Mocktails, which are non-alcoholic alternatives to cocktails, have gained popularity as a refreshing and sociable beverage choice. The rise of the sober curiosity trend since 2018 has played a significant role in the increased interest in mocktails. This trend, coupled with initiatives like Dry January, has encouraged more people to explore and enjoy the world of alcohol-free drinks. But are mocktails healthy?
We had the opportunity to sit down with Daisy Mercer, a dietitian who works with MyFitnessPal, to gain insights into the nutritional aspects of mocktails and how they fit into a balanced diet.
What a Dietitian Says About Mocktails
Mercer appreciates mocktails as an excellent substitute for alcoholic beverages, especially in social settings. “Mocktails are a great alternative to alcohol. Many social gatherings revolve around drinking, and it can be uncomfortable for someone not drinking if they don’t have a drink in hand.”
So, in other words, yes, mocktails can definitely be healthy alternatives to cocktails or other alcoholic beverages — but there are nuances to understand.
What makes mocktails “healthy”
- Mocktails often contain fewer calories than alcoholic drinks. “Typically, alcohol contains around 100 kcal per shot (Vodka used as reference), whereas the strawberry pomegranate mix by Mixly has approximately 70 calories.”
- Some non-alcoholic mixers actually have some health benefits. “Mixers like Olipop contain probiotics that can nourish the healthy bacteria in the gut and promote gut health.”
- For many people, avoiding alcohol is often the better choice. “Alcohol has a negative impact on the liver, and excessive consumption can lead to liver disease and eventual failure.”
What to look out for when buying or making mocktails
- Look out for added sugars in fruit juices. “Many have high levels of added sugars, which can negatively impact insulin sensitivity over time,” Mercer explained.
- Opt for “lightly sweetened” options. “The best ones are made with 100% fruit juice without added sugar, or sweetened with alternative sweeteners like stevia or monk fruit.”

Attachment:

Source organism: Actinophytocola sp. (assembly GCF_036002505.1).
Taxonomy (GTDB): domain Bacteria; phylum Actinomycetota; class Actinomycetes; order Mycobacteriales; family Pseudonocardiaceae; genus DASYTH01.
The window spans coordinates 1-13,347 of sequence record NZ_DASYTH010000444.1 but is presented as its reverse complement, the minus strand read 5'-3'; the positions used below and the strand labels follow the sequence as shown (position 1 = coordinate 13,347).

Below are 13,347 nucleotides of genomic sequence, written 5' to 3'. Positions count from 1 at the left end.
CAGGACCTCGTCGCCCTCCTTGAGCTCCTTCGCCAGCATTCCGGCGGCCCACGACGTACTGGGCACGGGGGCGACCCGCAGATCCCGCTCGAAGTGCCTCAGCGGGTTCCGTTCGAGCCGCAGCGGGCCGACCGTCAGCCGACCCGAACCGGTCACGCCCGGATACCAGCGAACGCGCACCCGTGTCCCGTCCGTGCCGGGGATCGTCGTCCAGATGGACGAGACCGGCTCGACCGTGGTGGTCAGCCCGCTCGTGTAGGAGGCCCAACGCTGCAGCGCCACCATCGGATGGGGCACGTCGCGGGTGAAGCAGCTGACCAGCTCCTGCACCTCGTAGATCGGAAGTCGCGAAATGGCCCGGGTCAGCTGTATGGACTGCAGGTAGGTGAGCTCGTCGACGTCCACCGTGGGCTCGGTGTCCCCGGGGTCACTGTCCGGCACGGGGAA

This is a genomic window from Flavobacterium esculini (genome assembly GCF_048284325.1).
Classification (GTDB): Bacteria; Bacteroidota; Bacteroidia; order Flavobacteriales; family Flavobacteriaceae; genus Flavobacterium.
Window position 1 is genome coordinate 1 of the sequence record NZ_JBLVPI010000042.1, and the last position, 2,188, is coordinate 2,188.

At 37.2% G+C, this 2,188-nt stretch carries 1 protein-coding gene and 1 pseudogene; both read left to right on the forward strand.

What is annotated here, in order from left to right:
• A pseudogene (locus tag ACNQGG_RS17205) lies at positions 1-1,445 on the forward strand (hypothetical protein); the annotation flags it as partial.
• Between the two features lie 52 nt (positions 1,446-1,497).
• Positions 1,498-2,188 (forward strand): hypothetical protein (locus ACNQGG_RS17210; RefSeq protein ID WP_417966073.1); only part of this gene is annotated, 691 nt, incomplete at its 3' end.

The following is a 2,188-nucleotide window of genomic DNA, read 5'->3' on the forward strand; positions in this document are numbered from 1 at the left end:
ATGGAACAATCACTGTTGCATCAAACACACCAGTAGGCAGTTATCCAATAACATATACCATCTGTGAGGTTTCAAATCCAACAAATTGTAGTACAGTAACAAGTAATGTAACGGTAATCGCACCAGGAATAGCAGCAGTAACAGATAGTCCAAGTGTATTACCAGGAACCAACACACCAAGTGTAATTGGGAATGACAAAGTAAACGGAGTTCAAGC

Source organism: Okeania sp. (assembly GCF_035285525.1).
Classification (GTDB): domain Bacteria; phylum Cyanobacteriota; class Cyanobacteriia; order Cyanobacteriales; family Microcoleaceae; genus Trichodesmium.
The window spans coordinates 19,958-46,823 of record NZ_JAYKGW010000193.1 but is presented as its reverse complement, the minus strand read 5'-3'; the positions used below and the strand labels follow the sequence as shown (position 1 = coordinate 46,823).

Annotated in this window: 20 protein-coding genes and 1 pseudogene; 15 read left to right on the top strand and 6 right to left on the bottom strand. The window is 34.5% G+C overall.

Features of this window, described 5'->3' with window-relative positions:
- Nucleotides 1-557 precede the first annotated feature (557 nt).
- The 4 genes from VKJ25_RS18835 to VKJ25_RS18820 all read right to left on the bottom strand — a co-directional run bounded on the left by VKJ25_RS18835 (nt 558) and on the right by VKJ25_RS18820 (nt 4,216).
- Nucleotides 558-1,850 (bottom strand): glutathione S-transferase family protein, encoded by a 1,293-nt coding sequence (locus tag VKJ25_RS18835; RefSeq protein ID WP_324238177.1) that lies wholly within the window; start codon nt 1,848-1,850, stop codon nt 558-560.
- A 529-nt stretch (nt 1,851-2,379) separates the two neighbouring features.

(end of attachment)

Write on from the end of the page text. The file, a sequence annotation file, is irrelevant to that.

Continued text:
- Read the nutrition labels! Mercer says all the information you need is there. “Pay attention to the calories per serving and the added sugar section! Try to keep those as low as possible. MyFitnessPal can help you track your daily caloric and sugar intake, too!”
- Drink them for enjoyment, not for nutritional benefits. Most mocktail beverages on the market don’t have much nutritional value, even if they contain herbs, spices, or botanicals. “Some herbs and spices can help reduce inflammations, like turmeric, but generally people are not consuming mocktails with them often enough to make a difference. Adding them certainly doesn’t hurt, though!”
What the Science Says About Mocktails
Numerous studies corroborate the health advantages of mocktails:
- A study by the American Journal of Clinical Nutrition demonstrates that sugar-sweetened beverages (like many cocktails) contribute significantly to weight gain and an increased risk of type 2 diabetes.
- By contrast, mocktails, particularly when made with low-sugar ingredients, can help mitigate these risks. Additionally, a study published in the Journal of Hepatology found that abstaining from alcohol (as one does when drinking mocktails) can reduce the risk of liver diseases.
- Research out of the Journal of Nutrition and Food Sciences suggests incorporating ingredients like fresh fruits, herbs, and spices into our drinks (as we often do with mocktails) can have a host of antioxidant and anti-inflammatory benefits.
Common Beliefs about Mocktails: Fact or Fiction?
- Mocktails are non-alcoholic, so they’re always healthy. Not always! If a mocktail is high in sugar, it may have negative effects over time.
- Mocktails are always healthier than cocktails. Alcohol has a negative impact on the liver, and excessive consumption can lead to liver disease and eventual failure.
- Mocktails are low in calories. Not always, so check the nutrition label! Especially look out for added sugars.
Mocktail Recipes to Try
There are tons you can buy at the grocery store or make at home. But here are a few we recommend starting with if you’re new to the mocktail-making scene:
- Dried hibiscus mocktail: Made with loose-leaf dried hibiscus tea plus orange, star anise and orange peel.
- Spiced apple shrub mocktail: Sweetened with honey instead of the more traditional sugar, this sweet-tart spiced apple shrub mocktail tastes like a refreshing sip of autumn in a glass.
The Bottom Line: Mocktails are Healthy Alcohol Alternatives
Choosing mocktails over their alcoholic counterparts generally aligns with health and wellness goals. Just remember to make informed choices, read nutrition labels — specifically paying attention to caloric and added sugar content — and sip easy knowing you’re making a decision that aligns with your health goals. (You probably won’t miss the hangovers, either!)